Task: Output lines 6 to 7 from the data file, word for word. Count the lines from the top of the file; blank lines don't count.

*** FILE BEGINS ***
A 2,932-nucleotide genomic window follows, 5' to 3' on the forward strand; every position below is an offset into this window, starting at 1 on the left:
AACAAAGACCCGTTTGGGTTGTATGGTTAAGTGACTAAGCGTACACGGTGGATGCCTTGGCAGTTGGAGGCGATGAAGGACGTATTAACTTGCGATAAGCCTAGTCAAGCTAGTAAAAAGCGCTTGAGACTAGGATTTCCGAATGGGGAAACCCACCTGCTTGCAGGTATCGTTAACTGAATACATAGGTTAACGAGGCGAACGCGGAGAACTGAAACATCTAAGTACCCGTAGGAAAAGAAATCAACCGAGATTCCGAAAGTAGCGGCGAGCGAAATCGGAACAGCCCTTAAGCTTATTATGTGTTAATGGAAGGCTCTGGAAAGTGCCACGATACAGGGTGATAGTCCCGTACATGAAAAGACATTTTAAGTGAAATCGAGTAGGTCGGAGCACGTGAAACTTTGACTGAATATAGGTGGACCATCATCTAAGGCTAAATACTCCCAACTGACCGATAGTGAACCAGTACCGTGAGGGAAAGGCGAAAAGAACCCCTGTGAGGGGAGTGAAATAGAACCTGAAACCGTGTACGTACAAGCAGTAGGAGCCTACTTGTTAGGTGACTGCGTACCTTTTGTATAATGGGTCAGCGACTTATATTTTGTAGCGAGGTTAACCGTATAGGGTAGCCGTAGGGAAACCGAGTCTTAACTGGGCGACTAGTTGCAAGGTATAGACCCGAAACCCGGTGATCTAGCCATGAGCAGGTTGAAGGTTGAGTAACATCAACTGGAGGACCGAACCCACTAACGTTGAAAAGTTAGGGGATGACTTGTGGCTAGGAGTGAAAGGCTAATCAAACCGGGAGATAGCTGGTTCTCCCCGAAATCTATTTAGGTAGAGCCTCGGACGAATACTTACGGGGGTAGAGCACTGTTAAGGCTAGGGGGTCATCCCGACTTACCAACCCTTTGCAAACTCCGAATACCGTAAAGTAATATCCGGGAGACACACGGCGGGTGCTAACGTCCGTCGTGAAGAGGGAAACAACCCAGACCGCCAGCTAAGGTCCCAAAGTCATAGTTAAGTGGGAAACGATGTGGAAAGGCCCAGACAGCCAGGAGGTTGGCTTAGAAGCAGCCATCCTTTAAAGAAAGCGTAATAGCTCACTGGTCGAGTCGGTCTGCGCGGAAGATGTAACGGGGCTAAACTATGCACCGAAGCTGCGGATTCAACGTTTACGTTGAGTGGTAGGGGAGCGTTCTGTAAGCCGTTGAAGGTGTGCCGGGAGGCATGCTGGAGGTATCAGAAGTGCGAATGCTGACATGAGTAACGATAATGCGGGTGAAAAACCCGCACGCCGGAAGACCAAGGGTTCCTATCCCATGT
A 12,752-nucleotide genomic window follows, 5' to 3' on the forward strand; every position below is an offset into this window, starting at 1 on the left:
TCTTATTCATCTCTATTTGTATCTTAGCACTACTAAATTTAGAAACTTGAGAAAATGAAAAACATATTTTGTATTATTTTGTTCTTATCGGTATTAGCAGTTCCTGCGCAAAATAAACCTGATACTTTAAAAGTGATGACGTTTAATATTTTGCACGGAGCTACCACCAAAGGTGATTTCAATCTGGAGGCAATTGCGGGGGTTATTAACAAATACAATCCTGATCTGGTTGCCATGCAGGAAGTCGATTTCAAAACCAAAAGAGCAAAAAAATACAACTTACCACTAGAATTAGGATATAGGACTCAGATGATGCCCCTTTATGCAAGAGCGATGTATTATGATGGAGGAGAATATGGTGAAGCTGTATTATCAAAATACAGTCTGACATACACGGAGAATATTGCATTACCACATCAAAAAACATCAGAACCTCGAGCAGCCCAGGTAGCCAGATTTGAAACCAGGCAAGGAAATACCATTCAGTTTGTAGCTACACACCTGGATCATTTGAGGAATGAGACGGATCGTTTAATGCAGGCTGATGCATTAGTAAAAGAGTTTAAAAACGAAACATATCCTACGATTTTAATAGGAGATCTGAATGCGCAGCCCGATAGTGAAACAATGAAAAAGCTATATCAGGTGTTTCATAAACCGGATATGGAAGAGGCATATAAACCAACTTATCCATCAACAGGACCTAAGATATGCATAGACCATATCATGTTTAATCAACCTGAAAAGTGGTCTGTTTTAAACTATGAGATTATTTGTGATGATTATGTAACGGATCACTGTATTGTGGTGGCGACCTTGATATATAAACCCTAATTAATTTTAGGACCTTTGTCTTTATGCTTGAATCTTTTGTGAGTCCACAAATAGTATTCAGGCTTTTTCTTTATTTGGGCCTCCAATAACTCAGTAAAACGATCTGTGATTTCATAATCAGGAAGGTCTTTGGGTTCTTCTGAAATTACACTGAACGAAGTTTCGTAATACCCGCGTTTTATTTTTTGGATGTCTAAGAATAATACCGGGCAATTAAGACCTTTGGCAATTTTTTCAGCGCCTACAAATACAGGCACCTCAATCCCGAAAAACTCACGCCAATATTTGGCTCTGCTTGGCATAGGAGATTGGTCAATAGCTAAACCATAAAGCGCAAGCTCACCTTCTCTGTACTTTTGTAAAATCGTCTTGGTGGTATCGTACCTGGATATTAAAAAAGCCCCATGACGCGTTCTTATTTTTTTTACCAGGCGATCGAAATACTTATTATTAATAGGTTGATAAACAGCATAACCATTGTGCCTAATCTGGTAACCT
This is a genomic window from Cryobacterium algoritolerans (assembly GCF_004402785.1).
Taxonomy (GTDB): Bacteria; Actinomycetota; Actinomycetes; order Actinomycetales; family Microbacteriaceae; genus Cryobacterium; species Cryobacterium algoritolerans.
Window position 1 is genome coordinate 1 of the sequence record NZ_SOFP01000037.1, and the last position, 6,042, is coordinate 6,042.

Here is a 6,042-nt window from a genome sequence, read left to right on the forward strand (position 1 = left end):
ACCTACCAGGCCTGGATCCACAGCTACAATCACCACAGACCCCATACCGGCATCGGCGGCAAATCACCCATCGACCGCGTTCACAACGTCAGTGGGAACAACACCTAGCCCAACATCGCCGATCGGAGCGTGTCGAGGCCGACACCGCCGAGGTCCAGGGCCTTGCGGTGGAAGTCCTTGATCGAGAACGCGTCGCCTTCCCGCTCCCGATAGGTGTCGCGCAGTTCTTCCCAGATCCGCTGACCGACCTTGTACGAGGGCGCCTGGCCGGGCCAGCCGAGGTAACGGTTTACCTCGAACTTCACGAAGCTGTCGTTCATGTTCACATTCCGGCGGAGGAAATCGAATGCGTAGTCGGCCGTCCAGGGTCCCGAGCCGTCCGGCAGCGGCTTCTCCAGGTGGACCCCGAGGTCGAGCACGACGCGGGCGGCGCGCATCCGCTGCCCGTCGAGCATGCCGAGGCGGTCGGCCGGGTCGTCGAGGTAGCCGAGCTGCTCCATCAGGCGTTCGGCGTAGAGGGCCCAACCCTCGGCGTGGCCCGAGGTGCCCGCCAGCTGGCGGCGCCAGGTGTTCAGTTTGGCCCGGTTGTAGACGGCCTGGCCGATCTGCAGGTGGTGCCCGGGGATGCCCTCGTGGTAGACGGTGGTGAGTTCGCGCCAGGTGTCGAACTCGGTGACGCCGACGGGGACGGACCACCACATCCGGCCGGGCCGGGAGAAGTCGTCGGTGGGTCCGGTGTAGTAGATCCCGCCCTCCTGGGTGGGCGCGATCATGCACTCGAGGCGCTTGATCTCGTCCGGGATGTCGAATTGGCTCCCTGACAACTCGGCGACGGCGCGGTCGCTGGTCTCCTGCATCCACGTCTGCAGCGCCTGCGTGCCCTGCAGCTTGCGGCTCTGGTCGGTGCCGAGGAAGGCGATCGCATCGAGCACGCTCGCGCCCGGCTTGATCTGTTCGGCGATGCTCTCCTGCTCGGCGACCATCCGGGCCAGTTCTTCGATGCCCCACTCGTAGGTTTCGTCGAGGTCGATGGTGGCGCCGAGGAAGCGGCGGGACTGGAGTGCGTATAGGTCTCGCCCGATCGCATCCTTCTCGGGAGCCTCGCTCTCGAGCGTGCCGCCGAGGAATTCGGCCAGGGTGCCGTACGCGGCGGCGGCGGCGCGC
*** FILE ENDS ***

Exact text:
Taxonomy (GTDB): Bacteria; Actinomycetota; Actinomycetes; order Actinomycetales; family Microbacteriaceae; genus Cryobacterium; species Cryobacterium algoritolerans.
Window position 1 is genome coordinate 1 of the sequence record NZ_SOFP01000037.1, and the last position, 6,042, is coordinate 6,042.